TIJUANA, Mexico (KABC) -- For refugees like Francel Celestin, the removal of Title 42 cannot come quickly enough. The husband and father of three said he first left Haiti in 2016.
Celestin said his family's best option for safety at the time was Chile. After a years-long stay, challenged by the inability to work and rampant racism, they decided to leave in 2021, he said.
He recounts a long and dangerous journey -- much of it by foot -- spanning nearly 10 countries: Chile to Peru, Ecuador, Colombia, Panama, Costa Rica, Nicaragua, Honduras, and Guatemala.
Between Colombia and Panama, the family walked through a dangerous jungle region known as the Darien Gap for five days. Celestin carried his boy on his shoulders, seeing dead bodies along the way.
"It's very painful," he said.
Celestin, his wife, their children - ages 18, 13 and 6 - arrived in Tijuana on Christmas Day.
Title 42 is what has kept them from seeking asylum in the U.S.
Under the policy, immigration officials can largely turn away or deport people seeking asylum, citing the COVID-19 pandemic.
Celestin's sister was one of many Haitians detained in Texas and deported under that policy in September, he said. She had cancer and high blood pressure. She died three days after being deported. The cause of her death is unknown.
As U.S. immigration officials exempt many Ukrainian refugees from Title 42, Celestin said many Haitians are fleeing war, too -- a war of organized crime, kidnappings and corruption.
"We would never begrudge the treatment of one group in order to make a political point," said Nicole Elizabeth Ramos, director of Al Otro Lado's Border Rights Project, a binational organization that has supported asylum seekers from all over the world. That includes recently arrived Eastern European refugees.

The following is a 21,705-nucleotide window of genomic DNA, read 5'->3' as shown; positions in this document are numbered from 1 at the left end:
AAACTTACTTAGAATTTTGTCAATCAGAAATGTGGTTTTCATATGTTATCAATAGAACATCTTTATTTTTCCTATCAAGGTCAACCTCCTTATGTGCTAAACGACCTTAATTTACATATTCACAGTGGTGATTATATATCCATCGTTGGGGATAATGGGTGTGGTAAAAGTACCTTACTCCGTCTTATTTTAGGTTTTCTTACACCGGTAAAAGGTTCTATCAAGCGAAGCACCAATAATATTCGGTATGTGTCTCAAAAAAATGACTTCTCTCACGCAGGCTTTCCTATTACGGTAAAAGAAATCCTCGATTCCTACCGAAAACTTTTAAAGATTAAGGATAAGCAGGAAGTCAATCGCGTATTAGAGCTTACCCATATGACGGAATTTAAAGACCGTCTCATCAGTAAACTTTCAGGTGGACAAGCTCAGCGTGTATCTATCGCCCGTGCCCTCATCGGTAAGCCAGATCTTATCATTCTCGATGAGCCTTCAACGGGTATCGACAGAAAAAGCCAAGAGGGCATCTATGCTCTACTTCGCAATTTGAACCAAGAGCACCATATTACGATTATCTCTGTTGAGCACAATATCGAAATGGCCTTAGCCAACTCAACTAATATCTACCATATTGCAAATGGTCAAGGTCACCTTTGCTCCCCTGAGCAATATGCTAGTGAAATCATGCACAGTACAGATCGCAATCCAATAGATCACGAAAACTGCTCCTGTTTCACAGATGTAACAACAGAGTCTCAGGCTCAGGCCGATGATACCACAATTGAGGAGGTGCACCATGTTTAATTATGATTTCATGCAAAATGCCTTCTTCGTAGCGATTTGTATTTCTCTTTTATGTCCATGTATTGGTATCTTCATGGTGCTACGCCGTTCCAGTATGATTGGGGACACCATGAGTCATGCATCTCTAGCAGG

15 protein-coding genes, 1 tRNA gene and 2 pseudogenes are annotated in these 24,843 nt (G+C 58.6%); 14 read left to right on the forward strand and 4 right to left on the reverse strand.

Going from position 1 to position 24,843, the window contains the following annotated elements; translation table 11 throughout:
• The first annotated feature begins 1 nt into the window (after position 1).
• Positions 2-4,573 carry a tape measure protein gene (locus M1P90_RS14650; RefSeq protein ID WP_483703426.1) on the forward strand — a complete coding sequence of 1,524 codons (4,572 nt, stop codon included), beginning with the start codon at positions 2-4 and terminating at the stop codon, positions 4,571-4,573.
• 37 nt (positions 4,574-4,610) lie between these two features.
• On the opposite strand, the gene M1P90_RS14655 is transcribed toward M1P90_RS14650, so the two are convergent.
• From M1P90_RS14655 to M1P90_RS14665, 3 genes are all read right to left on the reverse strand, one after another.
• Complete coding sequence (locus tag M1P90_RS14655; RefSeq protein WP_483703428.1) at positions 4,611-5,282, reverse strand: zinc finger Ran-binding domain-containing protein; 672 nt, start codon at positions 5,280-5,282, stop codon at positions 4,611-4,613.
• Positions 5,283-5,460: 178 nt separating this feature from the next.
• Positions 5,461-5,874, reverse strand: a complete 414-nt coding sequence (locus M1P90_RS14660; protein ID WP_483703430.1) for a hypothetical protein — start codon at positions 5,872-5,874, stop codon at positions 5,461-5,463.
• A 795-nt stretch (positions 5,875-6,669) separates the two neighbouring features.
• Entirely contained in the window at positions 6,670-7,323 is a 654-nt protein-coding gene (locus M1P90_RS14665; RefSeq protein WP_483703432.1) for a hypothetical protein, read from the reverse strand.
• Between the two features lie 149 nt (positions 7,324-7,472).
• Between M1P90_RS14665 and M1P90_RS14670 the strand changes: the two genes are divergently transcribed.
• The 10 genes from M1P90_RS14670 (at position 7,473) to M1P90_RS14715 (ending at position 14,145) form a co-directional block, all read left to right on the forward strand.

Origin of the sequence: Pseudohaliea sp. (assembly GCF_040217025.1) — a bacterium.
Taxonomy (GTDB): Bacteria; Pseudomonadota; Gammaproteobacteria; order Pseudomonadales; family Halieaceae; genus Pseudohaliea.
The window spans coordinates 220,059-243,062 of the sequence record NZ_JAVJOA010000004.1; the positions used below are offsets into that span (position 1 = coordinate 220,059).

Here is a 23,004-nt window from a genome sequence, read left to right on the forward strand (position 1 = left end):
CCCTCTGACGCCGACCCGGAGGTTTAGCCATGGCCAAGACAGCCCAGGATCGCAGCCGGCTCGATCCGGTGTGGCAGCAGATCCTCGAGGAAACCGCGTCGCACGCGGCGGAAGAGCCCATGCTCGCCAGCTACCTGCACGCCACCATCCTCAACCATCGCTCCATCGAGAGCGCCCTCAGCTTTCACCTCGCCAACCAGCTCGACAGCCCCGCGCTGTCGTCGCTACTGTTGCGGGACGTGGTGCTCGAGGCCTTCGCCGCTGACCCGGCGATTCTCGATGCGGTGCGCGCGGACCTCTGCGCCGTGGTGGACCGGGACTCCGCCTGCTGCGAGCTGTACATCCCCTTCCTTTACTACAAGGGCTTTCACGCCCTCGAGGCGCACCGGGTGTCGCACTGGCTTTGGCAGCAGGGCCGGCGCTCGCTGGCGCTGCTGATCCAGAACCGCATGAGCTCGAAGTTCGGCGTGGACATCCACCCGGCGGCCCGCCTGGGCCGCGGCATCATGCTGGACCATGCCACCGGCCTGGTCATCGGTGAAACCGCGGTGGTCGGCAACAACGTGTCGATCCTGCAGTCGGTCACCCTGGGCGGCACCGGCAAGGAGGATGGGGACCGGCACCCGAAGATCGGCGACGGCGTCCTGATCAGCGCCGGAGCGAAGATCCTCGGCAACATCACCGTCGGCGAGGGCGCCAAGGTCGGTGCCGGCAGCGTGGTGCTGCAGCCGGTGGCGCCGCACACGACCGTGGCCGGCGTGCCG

RELATED: Asylum limits at Mexico border expected to end May
"The point should be if you can do it for this one group, congratulations, we are very happy. But you should be able to do it across the board," said Ramos.
Eyewitness News followed an Al Otro Lado team as one family fleeing drug cartel violence in Michoacan, Mexico tried to speak with a Customs and Border Protection officer to present their asylum claims.
They were a few steps away from Ukrainian refugees waiting to cross the border to have their cases processed.
"Right now, because of Title 42, we can't," the officer told them in Spanish.
The group is documenting how U.S. immigration policy is being applied and gathering evidence for advocacy and litigation.
Department of Homeland Security Secretary Alejandro Mayorkas recently said he issued guidance to all CBP officers on the border reminding them of exceptions to Title 42, and how it relates to Ukrainian nationals and "everyone else" attempting to make credible fear claims at the southern border.
Celestin hopes Al Otro Lado can help him and his family once Title 42 is lifted in late May.
He hopes his children can have a dignified and safe life in the U.S., he said. Meantime, Ramos described a lack of information on how immigration officials will process the backlog of cases.
After perilous journey to Tijuana, Haitian family awaits end to Title 42
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